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Messages - Mussar

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Sound Design / Re: How do I make this sound
« on: February 28, 2018, 02:06:05 am »
There are two possibilities, just from a quick listen through:

1. Synth lead (probably a monophonic saw wave with some portamento) + Vocoder and Human Voice

2. Synth Lead (as above) + Formant Filters.

In either case, you want to impart the spectral quality of the human voice by using some filtering that imparts the shape of human vowel sounds onto a source sound - in this case, a synthesizer lead. Most DAWs have a built in vocoder, so you could experiment by recording yourself going "Oooh" and "yeah" and "Woah" and whatnot to get the formants you want, or you could use a third party formant filter like sugarbytes Wow, or the KiloHearts formant filter (or just draw your own - look up formant EQ curves and experiment!) and achieve a result that I believe is what was actually used. But vocoding might still be fun.

Finished Tracks / Re: First finished track
« on: July 07, 2017, 06:48:25 am »
This is really fun! I'm giving it a listen on laptop speakers but it sounds like you put a lot of effort into this! There are a lot of great melodies and the atmosphere you create is very lush and spacious.

I'll give it another listen after I get some sleep, but I think you should be proud of what you did! I think in the future, you can look for ways to preview the dubstep elements earlier in the song, then for the dubstep drop have them work as some form of call and response with your chords - go watch Virtual Riot's streams on youtube where he makes Lunar to see what I mean.

Can't wait to hear your next tune!

Suggestions / Re: Multi-Quote
« on: June 03, 2017, 04:53:08 pm »
I'll start looking into how we can implement this feature and try to get it rolled out within a month or two. I'll keep you all updated!

Samples/Plugins/Software/Gear / Re: Underrated?
« on: May 25, 2017, 01:49:53 pm »
I can definitely second anything from KiloHearts or Polyverse; absolutely some of my favorite plugins to work with come from these developers (fun fact - Polyvese is owned by Infected Mushroom, hence why they promote all their stuff!).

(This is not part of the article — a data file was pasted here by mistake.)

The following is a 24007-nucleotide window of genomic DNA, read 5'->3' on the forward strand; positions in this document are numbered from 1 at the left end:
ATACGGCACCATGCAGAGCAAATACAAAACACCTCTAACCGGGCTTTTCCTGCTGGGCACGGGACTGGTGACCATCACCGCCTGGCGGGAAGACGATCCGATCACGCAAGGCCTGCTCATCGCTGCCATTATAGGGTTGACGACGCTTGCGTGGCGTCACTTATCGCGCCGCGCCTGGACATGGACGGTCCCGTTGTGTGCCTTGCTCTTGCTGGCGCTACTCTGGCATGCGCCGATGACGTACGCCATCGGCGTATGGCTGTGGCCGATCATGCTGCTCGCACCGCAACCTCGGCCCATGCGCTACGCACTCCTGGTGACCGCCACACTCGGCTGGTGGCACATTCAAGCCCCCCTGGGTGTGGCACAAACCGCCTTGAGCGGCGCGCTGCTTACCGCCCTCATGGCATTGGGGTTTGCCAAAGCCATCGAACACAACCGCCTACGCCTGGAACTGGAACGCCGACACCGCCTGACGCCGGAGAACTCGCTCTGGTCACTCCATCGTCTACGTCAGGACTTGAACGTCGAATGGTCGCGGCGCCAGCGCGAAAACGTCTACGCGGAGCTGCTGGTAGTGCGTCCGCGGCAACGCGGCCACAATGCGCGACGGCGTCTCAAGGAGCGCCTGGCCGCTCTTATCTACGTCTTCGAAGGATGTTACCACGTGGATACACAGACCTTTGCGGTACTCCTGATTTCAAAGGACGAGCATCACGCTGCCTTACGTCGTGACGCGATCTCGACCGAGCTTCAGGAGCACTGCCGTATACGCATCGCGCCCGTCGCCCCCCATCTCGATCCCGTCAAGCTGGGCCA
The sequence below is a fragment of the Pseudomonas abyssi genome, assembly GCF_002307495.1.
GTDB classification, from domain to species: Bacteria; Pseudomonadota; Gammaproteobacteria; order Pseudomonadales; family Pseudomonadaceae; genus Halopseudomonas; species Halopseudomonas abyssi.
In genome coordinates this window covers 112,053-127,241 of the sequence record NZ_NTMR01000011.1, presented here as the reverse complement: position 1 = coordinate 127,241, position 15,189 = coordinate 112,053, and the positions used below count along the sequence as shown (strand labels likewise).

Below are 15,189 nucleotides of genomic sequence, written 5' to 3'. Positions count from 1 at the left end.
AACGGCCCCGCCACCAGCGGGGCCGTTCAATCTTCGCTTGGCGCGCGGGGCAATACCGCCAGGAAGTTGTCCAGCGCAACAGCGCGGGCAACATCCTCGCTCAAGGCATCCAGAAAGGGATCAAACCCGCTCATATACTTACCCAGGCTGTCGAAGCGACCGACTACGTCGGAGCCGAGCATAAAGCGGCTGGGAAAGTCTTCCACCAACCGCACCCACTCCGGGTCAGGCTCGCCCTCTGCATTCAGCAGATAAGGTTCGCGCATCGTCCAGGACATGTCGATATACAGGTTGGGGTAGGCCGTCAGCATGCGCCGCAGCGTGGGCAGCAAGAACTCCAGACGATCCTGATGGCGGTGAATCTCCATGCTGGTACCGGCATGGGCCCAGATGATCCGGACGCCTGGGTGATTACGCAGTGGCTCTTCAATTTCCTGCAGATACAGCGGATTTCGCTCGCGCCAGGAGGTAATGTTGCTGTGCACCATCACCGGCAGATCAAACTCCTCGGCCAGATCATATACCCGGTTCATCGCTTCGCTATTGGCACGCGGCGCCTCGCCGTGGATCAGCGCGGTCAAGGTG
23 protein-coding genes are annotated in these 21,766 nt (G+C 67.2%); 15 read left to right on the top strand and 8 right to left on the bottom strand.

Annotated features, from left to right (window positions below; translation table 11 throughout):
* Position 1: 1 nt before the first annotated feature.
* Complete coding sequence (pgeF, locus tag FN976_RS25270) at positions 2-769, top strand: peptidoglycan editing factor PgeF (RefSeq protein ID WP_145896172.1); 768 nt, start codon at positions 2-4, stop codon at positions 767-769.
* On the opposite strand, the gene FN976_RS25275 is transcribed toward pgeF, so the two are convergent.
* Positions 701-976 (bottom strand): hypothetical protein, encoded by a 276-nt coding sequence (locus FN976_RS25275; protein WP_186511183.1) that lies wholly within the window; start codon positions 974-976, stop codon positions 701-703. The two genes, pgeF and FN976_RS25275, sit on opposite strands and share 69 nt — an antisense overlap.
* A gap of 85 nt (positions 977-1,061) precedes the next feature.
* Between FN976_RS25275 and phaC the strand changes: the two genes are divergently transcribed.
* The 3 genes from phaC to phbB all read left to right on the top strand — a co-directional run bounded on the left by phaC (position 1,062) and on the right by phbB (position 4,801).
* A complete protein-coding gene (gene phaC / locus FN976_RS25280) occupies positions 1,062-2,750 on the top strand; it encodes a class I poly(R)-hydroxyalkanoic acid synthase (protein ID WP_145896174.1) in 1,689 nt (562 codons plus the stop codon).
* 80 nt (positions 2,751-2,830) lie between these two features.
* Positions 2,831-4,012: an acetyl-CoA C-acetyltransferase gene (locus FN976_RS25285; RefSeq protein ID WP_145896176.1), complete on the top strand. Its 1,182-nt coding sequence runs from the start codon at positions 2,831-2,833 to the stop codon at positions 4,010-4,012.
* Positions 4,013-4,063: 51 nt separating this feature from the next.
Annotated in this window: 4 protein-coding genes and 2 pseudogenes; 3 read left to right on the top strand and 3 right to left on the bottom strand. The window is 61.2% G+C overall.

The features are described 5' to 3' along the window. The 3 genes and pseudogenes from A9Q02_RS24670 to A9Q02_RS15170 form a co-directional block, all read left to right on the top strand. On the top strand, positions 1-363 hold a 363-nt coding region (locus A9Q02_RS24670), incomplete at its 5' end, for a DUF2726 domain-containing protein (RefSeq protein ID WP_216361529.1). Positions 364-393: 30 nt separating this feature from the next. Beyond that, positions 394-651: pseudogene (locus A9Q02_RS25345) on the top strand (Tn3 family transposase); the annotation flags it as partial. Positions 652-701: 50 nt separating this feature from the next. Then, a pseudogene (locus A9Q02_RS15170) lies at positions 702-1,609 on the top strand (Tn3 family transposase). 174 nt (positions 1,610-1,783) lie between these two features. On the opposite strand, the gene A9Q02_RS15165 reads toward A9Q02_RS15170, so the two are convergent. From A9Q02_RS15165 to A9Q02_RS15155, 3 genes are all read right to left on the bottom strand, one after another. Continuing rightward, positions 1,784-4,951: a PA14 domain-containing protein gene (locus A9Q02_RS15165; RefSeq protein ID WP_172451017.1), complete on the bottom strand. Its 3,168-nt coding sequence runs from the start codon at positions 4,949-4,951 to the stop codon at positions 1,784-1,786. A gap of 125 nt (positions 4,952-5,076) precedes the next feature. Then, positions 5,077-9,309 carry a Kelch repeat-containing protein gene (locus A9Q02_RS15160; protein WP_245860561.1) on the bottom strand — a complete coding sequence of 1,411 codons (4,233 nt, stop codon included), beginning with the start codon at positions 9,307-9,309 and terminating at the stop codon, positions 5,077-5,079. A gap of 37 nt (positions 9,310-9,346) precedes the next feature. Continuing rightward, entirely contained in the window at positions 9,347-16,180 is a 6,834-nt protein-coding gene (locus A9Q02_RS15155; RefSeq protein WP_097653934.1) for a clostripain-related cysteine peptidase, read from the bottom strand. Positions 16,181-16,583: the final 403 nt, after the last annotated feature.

While not exactly underrated, VPROM is a secret weapon for a number of producers, including Mat Zo and Above & Beyond - it's a very authentic recreation of the Linndrum drum machine, which is perfect for house, trance, pop, etc.

Sound Design / Re: Question for Serum
« on: May 15, 2017, 12:35:09 am »
Unfortunately not, which does kinda suck. You could always duplicate the patch and run the noise osc by itself in the copy, but that's just a workaround.

Gonna sticky this because Pzychosis is awesome for doing this. I'm going to be contributing sounds for this sample pack a well, so if there's anything you're looking for from a TPF sample pack, definitely let us know!

Inspiration/Creativity/Motivation / Re: favorite lyricists?
« on: April 14, 2017, 05:43:11 pm »
Simon and Garfunkel! Great lyricists and great musicians:

Mixing/Mastering / Re: Pre-Master Leveling
« on: April 01, 2017, 06:30:13 pm »
There are two big things to consider when thinking about gain staging, particularly with regards to heavier genres like Dubstep, Trap, and Bass House -

First, a lot of these songs are mixed with a mastering chain already on, which influences how you level balance the various elements of your mix. Dubstep especially is a genre where Louder Is Better, and if you're mixing into an empty master channel you're just not getting the stylistic impression that can inform your decisions. If you just slap the Glue Compressor's "Mastering - Make It Loud" preset and a limiter with 3 to 6 dB of gain on your master channel before you do anything, you'll be able to get closer to that balance you're looking for. Then, when you're done you can just turn off your temporary mastering chain, use the Utility plugin's gain to adjust the master output so your highest peak is under 0 dB (or whatever reference level you wish to use; i use -3 to -6 but it's mostly irrelevant), and bounce your premaster for a more focused mastering job.